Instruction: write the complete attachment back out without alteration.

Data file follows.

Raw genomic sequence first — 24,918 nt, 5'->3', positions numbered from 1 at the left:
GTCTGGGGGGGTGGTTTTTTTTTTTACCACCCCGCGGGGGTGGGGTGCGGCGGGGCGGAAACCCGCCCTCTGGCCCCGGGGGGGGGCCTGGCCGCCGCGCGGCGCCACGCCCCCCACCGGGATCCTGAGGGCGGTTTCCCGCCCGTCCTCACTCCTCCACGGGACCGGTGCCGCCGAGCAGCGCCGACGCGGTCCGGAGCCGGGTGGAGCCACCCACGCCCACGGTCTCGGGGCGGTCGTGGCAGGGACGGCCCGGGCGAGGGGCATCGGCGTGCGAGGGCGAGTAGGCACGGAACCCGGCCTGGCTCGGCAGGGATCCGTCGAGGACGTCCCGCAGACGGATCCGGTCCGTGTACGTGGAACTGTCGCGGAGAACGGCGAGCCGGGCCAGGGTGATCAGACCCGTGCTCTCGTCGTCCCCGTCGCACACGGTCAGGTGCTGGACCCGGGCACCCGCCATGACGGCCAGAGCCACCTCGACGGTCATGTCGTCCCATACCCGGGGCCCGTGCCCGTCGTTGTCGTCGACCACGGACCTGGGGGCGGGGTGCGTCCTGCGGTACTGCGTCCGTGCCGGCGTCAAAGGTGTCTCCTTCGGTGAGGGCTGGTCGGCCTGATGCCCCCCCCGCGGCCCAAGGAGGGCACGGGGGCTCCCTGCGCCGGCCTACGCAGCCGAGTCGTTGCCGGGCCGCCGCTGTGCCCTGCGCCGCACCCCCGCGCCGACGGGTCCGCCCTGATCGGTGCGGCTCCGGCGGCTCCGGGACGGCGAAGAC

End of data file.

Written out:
Raw genomic sequence first — 24,918 nt, 5'->3', positions numbered from 1 at the left:
GTCTGGGGGGGTGGTTTTTTTTTTTACCACCCCGCGGGGGTGGGGTGCGGCGGGGCGGAAACCCGCCCTCTGGCCCCGGGGGGGGGCCTGGCCGCCGCGCGGCGCCACGCCCCCCACCGGGATCCTGAGGGCGGTTTCCCGCCCGTCCTCACTCCTCCACGGGACCGGTGCCGCCGAGCAGCGCCGACGCGGTCCGGAGCCGGGTGGAGCCACCCACGCCCACGGTCTCGGGGCGGTCGTGGCAGGGACGGCCCGGGCGAGGGGCATCGGCGTGCGAGGGCGAGTAGGCACGGAACCCGGCCTGGCTCGGCAGGGATCCGTCGAGGACGTCCCGCAGACGGATCCGGTCCGTGTACGTGGAACTGTCGCGGAGAACGGCGAGCCGGGCCAGGGTGATCAGACCCGTGCTCTCGTCGTCCCCGTCGCACACGGTCAGGTGCTGGACCCGGGCACCCGCCATGACGGCCAGAGCCACCTCGACGGTCATGTCGTCCCATACCCGGGGCCCGTGCCCGTCGTTGTCGTCGACCACGGACCTGGGGGCGGGGTGCGTCCTGCGGTACTGCGTCCGTGCCGGCGTCAAAGGTGTCTCCTTCGGTGAGGGCTGGTCGGCCTGATGCCCCCCCCGCGGCCCAAGGAGGGCACGGGGGCTCCCTGCGCCGGCCTACGCAGCCGAGTCGTTGCCGGGCCGCCGCTGTGCCCTGCGCCGCACCCCCGCGCCGACGGGTCCGCCCTGATCGGTGCGGCTCCGGCGGCTCCGGGACGGCGAAGAC